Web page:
Revue de presse
"With a keen and expert eye of an excellent journalist, Waldman provides telling portraits of all the drama's major players, deftly exposing their foibles and mutual; manipulations. And she has a sense of humour: the novel is punctuated with darkly comic details...[It] would seem richly satirical were it not for the fact that it so closely reflects reality. From this fertile material Waldman fashions her compelling ensemble piece...Elegantly written and tightly plotted...In these unnerving times in which Waldman has seen facts take the shape of her fiction, [this] novel, at once lucid, illuminating and entertaining is a necessary gift." (Claire Messud New York Times Book Review)
"There's nothing meek about Amy Waldman's high-powered debut...The Submission is a searching, cerebral novel with the pitch and pace of a thriller...It's as driven as its ambitious protagonists. Amy Waldman is an experienced journalist, and her biting sketches of cynical hacks and scripted shock-jocks ring true, as she scrutinises the link between art works and their creators. Acute and exhilarating." (Daily Mail)
"An absorbing, accomplished debut...Waldman [has a] feel for novelistic light and shade and an instinct for chasing down telling, surprising details...Waldman's sensitivity to the multidimensionality of the issues is matched by an observant eye for the details of social interaction...This knack for shaping scenes, along with judicious intercutting between various elements, make Waldman's novel an intelligent, satisfying read" (Sunday Times)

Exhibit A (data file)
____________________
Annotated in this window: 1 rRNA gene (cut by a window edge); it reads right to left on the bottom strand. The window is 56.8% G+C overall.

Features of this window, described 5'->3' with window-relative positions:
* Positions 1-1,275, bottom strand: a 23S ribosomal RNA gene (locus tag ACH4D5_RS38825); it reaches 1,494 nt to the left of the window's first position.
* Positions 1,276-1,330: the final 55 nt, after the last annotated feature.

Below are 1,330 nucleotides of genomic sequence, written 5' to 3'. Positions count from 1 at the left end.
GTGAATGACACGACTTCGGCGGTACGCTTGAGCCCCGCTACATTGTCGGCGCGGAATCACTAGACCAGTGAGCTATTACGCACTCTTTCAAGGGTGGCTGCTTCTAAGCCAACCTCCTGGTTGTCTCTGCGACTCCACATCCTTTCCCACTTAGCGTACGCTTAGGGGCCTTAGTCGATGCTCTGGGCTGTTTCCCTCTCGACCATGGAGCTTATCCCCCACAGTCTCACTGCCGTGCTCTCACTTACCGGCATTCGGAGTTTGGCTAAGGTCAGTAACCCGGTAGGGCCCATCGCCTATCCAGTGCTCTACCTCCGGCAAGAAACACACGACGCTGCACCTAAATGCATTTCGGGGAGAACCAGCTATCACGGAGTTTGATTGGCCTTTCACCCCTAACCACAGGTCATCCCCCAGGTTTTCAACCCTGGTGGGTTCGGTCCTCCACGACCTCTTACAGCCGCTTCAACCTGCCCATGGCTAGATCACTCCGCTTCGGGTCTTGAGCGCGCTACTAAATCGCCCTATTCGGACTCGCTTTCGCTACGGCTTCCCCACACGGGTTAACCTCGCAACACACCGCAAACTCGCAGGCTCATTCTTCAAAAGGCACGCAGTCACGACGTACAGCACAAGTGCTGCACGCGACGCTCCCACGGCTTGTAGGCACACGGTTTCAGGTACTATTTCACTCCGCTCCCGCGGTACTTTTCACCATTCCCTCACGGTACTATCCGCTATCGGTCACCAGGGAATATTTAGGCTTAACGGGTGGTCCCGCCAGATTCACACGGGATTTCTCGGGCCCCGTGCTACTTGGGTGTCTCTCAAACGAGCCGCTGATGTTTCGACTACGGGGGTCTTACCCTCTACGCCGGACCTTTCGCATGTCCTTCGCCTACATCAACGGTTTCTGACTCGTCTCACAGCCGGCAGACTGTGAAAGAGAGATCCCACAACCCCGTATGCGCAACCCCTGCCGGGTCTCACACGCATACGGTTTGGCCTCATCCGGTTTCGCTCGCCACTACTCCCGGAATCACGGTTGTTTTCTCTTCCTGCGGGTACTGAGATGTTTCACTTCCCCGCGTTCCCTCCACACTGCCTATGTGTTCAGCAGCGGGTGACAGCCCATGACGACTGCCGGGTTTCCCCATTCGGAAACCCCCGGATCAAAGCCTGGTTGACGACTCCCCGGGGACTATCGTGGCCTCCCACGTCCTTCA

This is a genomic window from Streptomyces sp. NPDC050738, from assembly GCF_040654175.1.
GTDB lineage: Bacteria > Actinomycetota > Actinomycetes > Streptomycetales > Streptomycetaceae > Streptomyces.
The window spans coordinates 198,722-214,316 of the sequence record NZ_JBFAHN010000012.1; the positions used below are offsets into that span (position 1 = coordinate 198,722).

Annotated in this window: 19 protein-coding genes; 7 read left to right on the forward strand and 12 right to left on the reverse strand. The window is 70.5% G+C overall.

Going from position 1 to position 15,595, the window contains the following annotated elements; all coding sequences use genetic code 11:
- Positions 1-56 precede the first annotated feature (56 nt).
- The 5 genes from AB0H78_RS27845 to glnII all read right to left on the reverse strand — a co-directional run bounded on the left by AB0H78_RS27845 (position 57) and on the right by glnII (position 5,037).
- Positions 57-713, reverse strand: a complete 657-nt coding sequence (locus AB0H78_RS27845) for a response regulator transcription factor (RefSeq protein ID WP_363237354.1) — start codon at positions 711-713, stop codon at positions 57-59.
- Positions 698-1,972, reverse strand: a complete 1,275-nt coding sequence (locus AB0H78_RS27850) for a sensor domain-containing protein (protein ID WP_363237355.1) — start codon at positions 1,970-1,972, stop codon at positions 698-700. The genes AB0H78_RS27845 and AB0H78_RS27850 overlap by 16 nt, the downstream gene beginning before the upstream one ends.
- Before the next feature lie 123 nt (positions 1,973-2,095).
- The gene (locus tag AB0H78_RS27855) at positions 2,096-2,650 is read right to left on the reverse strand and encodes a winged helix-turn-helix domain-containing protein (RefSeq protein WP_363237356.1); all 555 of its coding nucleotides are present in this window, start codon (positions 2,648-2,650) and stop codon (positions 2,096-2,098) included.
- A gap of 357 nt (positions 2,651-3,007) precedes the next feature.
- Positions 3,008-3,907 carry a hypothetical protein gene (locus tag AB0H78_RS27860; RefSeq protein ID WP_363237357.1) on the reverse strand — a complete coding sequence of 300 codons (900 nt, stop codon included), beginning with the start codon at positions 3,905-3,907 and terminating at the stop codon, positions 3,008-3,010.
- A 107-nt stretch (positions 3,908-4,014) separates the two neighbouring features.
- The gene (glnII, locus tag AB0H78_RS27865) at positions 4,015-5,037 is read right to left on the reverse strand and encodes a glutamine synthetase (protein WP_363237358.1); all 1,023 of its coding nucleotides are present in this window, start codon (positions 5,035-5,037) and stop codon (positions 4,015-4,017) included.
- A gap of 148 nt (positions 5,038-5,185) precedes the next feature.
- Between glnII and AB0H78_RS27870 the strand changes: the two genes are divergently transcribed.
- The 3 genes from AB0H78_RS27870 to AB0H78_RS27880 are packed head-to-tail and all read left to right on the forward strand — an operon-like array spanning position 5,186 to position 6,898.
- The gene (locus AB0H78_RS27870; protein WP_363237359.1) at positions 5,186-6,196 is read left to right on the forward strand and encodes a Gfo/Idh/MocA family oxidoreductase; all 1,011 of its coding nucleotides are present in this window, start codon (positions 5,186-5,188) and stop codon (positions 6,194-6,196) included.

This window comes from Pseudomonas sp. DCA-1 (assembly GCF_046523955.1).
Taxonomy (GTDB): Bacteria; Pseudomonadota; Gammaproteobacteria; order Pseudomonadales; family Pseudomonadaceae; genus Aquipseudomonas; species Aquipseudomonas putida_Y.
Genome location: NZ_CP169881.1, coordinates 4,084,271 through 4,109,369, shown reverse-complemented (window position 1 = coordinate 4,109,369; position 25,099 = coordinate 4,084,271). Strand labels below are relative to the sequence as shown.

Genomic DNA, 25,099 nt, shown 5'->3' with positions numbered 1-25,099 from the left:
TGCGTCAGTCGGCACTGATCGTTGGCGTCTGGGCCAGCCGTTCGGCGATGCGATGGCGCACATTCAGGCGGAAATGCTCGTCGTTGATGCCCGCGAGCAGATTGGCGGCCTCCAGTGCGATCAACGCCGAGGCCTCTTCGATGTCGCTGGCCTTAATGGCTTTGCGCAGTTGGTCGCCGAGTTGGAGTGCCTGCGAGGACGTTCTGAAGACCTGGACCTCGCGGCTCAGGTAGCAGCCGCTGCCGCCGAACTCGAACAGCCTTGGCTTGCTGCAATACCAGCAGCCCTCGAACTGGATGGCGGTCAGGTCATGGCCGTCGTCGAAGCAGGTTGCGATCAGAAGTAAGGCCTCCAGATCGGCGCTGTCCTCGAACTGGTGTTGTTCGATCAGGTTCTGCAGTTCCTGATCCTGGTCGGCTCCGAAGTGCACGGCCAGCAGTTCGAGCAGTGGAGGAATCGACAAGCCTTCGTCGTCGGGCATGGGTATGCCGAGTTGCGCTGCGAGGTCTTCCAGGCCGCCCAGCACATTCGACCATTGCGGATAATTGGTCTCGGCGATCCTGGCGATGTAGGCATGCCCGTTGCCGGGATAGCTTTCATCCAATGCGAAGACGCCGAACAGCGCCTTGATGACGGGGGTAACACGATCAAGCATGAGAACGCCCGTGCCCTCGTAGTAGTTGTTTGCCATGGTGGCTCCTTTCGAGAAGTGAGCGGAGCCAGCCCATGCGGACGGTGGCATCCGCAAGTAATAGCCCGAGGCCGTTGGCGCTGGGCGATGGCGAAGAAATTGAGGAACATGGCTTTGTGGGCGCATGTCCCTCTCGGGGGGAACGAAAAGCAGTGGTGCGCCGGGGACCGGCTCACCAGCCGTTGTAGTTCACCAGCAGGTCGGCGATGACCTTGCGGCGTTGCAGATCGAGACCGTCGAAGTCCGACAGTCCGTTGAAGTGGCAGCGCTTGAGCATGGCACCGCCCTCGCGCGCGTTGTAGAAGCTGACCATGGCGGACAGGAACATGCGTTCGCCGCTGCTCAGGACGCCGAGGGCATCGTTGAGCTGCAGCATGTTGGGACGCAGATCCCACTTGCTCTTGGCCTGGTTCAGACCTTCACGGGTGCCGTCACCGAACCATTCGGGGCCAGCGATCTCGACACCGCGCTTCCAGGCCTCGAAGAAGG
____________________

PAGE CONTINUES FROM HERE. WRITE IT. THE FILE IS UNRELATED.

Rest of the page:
"Amy Waldman writes like a possessed angel. She also has the emotional smarts to write a story about Islam in America that fearlessly lasers through all our hallucinatory politics with elegant concision. This is no dull and worthy saga; it's a literary breakthrough that reads fast and breaks your heart." (Lorraine Adams)
Présentation de l'éditeur
The memorial's designer is Mohammad Khan, an enigmatic, ambitious architect. His fiercest defender on the jury is its sole widow, the mediagenic Claire Burwell. But when the news of his selection leaks to the press, Claire finds herself under pressure from outraged family members and in collision with hungry journalists, wary activists, opportunistic politicians, fellow jurors, and Khan himself. All will bring the emotional weight of their own histories to bear on the urgent question of how to remember, and understand, a national tragedy.